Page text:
Non-professional subjects won’t know how to pose for photos so you need to direct them to get the best portraits possible. In this tutorial and cheat sheet we’ll show you three flattering camera angles and three classic poses that work every time.
Once you’ve got your studio lights set up and your camera settings ready you’re all set to start shooting portraits at home.
However, this can be the most challenging part of the process, not for technical reasons, but because this is when you suddenly realise you’ve got to pose your subject.
For many photographers faced with a family member, friend, or other non-professional model, this is the moment when the idea of shooting rocks in the landscape suddenly seems much more appealing.
We’ll set you up with a few basic tips, but more often than not once you get started, your subject relaxes in front of the camera and the creative juices get flowing the shoot will start to evolve naturally.
However, it’s also a good idea to take a look at magazines, books, art galleries and so forth to get an idea of the kind of pose you’re after.
It’s not just the position of the model that’s important. You’ll need to consider your own angle too, as camera height alone can have an enormous impact on your work.
Flattering camera angles for portrait photography
Positioning your camera slightly higher than the subject’s eyes can often produce a more flattering image. It generally creates a slimming effect. Notice how the neck recedes and the jaw looks more defined. But don’t go over the top – go too high and your subject will look like they’re in some strange yoga position.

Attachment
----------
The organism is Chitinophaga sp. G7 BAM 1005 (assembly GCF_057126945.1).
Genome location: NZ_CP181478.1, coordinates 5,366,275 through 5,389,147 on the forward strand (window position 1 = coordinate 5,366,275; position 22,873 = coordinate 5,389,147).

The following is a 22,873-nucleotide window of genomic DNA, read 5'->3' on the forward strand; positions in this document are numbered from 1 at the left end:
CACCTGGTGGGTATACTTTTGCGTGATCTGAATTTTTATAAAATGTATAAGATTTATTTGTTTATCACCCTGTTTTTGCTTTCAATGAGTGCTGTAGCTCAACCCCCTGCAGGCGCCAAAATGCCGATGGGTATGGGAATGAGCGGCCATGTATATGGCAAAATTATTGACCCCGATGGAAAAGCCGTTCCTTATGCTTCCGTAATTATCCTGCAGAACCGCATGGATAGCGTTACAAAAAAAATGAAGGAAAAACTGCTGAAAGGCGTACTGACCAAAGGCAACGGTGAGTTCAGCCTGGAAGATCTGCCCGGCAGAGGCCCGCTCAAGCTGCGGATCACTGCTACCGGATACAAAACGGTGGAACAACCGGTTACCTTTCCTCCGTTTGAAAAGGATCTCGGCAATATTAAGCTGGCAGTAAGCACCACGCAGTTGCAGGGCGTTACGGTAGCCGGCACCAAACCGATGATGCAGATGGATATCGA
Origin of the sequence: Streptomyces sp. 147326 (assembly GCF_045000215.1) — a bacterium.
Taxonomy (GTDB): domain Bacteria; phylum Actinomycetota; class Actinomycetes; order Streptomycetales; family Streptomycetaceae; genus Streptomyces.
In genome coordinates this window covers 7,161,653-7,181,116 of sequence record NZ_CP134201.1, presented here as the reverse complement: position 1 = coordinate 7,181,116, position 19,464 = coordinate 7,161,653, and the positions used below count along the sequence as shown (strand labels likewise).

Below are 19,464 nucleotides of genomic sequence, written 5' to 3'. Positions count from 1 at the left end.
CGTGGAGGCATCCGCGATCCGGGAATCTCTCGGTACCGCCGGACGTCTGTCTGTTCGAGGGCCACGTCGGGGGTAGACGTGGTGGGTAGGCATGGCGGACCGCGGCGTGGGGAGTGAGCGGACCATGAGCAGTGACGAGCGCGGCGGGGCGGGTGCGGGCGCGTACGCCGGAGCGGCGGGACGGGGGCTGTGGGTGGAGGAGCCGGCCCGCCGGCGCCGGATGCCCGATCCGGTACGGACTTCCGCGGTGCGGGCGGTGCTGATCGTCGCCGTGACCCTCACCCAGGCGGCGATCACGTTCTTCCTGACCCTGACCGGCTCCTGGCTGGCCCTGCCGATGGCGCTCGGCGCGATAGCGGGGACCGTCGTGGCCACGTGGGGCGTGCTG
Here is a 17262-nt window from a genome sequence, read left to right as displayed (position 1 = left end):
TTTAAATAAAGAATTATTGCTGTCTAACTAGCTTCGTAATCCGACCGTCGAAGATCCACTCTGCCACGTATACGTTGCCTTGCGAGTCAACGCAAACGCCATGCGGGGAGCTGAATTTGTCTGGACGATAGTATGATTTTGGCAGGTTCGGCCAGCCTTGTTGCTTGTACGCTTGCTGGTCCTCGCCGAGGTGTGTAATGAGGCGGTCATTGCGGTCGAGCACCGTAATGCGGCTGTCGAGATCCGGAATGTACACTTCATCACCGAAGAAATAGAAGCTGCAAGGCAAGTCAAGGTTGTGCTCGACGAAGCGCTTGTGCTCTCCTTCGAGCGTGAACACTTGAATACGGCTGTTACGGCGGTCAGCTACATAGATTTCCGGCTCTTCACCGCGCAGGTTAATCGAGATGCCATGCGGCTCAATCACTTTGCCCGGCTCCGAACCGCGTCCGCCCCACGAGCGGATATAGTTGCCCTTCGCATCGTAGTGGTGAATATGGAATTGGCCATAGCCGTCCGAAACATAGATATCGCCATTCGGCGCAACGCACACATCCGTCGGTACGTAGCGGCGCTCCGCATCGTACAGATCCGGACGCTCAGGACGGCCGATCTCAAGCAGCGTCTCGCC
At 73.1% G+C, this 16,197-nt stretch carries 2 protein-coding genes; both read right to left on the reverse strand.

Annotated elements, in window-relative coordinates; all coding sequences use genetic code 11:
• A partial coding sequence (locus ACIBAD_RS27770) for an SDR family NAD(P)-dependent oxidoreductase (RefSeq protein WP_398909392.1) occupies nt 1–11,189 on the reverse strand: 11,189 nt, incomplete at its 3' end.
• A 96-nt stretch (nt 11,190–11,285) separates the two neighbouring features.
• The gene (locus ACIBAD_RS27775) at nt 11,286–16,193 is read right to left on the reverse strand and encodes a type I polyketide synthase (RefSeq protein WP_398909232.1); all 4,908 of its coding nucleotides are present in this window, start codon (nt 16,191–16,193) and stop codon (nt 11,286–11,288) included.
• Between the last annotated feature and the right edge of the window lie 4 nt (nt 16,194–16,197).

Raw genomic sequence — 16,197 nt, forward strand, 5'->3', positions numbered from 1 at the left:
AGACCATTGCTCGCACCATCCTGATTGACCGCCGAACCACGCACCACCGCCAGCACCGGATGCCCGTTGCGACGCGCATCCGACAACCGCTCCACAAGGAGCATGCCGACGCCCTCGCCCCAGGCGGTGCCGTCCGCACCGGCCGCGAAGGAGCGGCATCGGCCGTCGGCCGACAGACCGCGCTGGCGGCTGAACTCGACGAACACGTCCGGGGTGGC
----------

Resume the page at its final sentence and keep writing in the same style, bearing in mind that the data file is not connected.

02 Eye level
With the right lighting eye level should be fine in most situations. Be aware that your camera height will affect how the portrait looks. Your camera’s LCD screen will be vital in helping you assess this. If you’re shorter than your subject, consider using a box or step ladder to reach the right height.
03 Lying down
Generally, the lower you go with your camera angle, the less flattering the photo. It certainly won’t make large folk look any slimmer. It does, however, create a striking effect and your subject will seem important. Corporate shots of business leaders are often shot from a low angle to create precisely this illusion.
How to pose for photos: 3 classic poses
These classic poses will get you great results from even the most awkward subjects
01 Female poses
If your subject stands firmly on both feet facing the camera, it won’t work well. Just asking them to shift their weight to their back foot will force a three-quarter look which is much more flattering.
Introducing hands into the shot is a great way to enhance the composition. Be careful they don’t dominate though – a hand is nearly the same size as a person’s face and can cause a distraction.
02 Male poses
Feet are just as important to think about when you’re posing men, and straight-on shots still won’t work terribly well.
However, for a more dominant and masculine pose, get your male subject to put their body weight forward onto their front foot, so they’re leaning forward for a ‘man from GQ’ effect.
Slip one hand into a trouser pocket and you’ll complete the pose nicely – even if it is a little corny.
03 Couple poses
Posing couples can be quite a challenge, and you’ll have to vary your approach depending on the size and shape of your subjects.
However, the basic principles that we’ve outlined above for posing men and women still apply. Facing straight on doesn’t work well and a three-quarter twist helps.
Experiment with eye contact too – getting your subjects to look at each can work really well.
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